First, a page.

Updated November 30, 2022 - 7:20 am
The operator of a hotel-casino under construction at the south edge of the Strip is being bought by an industry giant.
Hyatt Hotels Corp. announced Tuesday that it reached a deal to acquire Dream Hotel Group. The buyer is slated to pay a base price of $125 million, with up to an additional $175 million over the next six years “as properties come into the pipeline and open,” according to a news release.
The acquisition includes 12 managed or franchised hotels with another 24 management agreements for hotels that haven’t opened yet, the release said.
Dream Las Vegas, on Las Vegas Boulevard just south of Russell Road, is being developed by Southern California firms Shopoff Realty Investments and Contour. The 531-room resort is expected to open in the first quarter of 2025.
Shopoff Realty President and CEO Bill Shopoff told the Review-Journal on Tuesday there are no changes to the project’s name, timing or programming as a result of the Hyatt deal.
“We think this is a huge positive for the project given the depth of the Hyatt reservation system,” Shopoff said, adding his team gets the “combined benefit” of Dream’s creativity and Hyatt’s scale.
Dream, which broke ground this summer, is slated to offer a smaller, boutique-style experience in a corridor dominated by massive hotel-casinos with thousands of rooms apiece.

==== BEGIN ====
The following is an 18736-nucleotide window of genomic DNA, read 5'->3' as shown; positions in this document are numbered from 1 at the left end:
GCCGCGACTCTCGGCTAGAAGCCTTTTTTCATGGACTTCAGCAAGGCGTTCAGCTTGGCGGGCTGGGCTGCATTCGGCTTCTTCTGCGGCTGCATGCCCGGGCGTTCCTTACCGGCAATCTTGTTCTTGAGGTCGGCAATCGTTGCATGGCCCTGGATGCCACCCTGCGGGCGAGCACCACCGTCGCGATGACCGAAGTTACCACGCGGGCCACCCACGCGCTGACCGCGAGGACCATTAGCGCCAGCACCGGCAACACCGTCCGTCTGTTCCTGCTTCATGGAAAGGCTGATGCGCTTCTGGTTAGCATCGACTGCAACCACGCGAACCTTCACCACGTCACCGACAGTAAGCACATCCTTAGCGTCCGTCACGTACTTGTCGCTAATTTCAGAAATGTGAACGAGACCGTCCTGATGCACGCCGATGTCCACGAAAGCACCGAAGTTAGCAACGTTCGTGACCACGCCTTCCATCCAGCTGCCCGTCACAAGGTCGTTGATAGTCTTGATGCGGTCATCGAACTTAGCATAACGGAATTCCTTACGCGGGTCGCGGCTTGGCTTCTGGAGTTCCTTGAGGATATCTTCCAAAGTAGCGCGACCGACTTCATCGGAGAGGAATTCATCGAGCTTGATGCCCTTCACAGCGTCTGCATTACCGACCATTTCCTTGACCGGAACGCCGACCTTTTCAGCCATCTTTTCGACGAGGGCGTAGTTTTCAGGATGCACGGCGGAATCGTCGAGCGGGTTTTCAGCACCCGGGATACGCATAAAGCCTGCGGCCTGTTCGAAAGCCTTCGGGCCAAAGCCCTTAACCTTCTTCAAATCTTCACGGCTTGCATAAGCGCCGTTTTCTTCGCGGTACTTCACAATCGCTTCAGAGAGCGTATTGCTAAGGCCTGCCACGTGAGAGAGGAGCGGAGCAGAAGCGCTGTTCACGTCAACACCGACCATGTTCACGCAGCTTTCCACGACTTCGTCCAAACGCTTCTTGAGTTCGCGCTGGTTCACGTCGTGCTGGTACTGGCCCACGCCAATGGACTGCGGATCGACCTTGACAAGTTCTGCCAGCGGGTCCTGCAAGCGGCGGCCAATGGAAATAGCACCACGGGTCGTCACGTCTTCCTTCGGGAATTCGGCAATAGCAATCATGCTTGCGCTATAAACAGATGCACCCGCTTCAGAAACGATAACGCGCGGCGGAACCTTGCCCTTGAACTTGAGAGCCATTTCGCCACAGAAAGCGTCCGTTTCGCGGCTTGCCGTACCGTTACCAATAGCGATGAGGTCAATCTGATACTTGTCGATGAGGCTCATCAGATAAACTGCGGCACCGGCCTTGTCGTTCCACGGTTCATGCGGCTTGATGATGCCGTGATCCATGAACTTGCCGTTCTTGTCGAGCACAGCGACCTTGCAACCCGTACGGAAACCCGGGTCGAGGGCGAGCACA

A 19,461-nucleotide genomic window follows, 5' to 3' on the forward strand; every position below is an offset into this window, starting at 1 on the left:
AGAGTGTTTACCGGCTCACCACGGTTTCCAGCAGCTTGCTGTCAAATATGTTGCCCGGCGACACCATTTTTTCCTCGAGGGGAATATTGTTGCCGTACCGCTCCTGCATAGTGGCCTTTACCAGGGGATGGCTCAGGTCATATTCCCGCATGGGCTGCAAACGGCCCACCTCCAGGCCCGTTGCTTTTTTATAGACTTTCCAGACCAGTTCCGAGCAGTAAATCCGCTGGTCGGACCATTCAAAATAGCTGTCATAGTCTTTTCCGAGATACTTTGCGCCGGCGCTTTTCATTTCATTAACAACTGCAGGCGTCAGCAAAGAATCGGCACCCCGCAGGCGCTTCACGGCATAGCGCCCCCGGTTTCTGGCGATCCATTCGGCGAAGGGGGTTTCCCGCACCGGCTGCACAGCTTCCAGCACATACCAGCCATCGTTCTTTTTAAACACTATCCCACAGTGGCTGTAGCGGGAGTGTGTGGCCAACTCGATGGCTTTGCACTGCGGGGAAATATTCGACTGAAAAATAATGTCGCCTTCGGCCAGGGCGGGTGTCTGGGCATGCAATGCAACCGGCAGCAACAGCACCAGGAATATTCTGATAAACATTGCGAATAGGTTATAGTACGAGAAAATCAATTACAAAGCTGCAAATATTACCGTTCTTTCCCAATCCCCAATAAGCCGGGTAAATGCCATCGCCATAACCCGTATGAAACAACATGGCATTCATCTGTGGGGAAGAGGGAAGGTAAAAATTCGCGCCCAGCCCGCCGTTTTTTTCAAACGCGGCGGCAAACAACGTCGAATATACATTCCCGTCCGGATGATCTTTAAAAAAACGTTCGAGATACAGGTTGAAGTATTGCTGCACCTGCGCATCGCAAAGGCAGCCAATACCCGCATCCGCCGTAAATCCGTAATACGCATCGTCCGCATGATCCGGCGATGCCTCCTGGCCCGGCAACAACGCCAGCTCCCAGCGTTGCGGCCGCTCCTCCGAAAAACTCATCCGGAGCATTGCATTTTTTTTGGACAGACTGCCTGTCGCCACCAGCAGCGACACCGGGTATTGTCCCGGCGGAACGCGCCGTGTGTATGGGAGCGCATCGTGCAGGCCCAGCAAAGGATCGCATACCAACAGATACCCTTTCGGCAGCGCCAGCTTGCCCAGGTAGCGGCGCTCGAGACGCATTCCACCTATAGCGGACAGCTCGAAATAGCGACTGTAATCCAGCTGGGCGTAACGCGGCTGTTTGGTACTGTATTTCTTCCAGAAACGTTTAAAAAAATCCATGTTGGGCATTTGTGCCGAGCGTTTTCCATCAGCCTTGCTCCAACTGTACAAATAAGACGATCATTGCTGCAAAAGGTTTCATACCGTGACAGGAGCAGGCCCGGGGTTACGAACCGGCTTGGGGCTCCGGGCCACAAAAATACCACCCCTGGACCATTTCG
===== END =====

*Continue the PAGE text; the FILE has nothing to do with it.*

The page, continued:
The project has also faced a number of hurdles in its short history.
Its developers unveiled plans for the resort in February 2020, just one month before the coronavirus outbreak upended daily life in Southern Nevada and temporarily turned the Strip into a ghost town of shuttered resorts.
They later made a series of design changes after facing such concerns as possible illegal drone flying and bombs hidden in garbage trucks, due to Dream’s location next to Las Vegas’ airport.
And, court records show, they discovered the pinball arcade next door was a little too close.
The Pinball Hall of Fame, which opened in a newly built facility on Las Vegas Boulevard in spring 2021, encroached by “at least eight feet” on Dream’s property, according to a lawsuit the hotel developers filed last fall in Clark County District Court.
The complaint called the encroachment an “unlawful occupation” of Dream’s property and said it prevented a drainage outlet, “as originally designed and engineered, from being constructed.”
A “likely” surveying error by a contractor indicated the arcade “owned more property than it initially purchased,” Pinball’s attorneys wrote in a filing in the now-settled case.
Both sides told the Review-Journal this summer that the property line issue was settled and there were no hard feelings, with Shopoff describing the arcade’s operators as “innocent bystanders.”
Shopoff said the encroachment would not impact Dream’s hotel tower, as it was discovered early enough to make adjustments before construction of the project started.
As part of the settlement, he said the developers conveyed a small amount of land and received money from the surveyor. He declined to disclose the amount of the payment.